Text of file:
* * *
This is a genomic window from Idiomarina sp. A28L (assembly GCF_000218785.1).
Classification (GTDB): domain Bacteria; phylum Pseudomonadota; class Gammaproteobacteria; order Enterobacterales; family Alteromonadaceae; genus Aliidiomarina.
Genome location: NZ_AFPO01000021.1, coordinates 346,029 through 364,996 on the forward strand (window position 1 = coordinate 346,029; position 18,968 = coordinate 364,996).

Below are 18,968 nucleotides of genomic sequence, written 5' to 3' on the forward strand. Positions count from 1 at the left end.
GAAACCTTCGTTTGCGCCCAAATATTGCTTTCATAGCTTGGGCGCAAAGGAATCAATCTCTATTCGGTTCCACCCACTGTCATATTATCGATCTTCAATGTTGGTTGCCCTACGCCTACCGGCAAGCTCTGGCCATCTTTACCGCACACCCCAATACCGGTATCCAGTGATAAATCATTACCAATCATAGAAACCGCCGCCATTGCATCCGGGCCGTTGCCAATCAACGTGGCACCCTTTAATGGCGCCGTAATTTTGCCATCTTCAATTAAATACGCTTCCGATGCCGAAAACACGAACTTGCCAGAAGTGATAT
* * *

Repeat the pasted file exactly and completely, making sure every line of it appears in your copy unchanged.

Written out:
This is a genomic window from Idiomarina sp. A28L (assembly GCF_000218785.1).
Classification (GTDB): domain Bacteria; phylum Pseudomonadota; class Gammaproteobacteria; order Enterobacterales; family Alteromonadaceae; genus Aliidiomarina.
Genome location: NZ_AFPO01000021.1, coordinates 346,029 through 364,996 on the forward strand (window position 1 = coordinate 346,029; position 18,968 = coordinate 364,996).

Below are 18,968 nucleotides of genomic sequence, written 5' to 3' on the forward strand. Positions count from 1 at the left end.
GAAACCTTCGTTTGCGCCCAAATATTGCTTTCATAGCTTGGGCGCAAAGGAATCAATCTCTATTCGGTTCCACCCACTGTCATATTATCGATCTTCAATGTTGGTTGCCCTACGCCTACCGGCAAGCTCTGGCCATCTTTACCGCACACCCCAATACCGGTATCCAGTGATAAATCATTACCAATCATAGAAACCGCCGCCATTGCATCCGGGCCGTTGCCAATCAACGTGGCACCCTTTAATGGCGCCGTAATTTTGCCATCTTCAATTAAATACGCTTCCGATGCCGAAAACACGAACTTGCCAGAAGTGATAT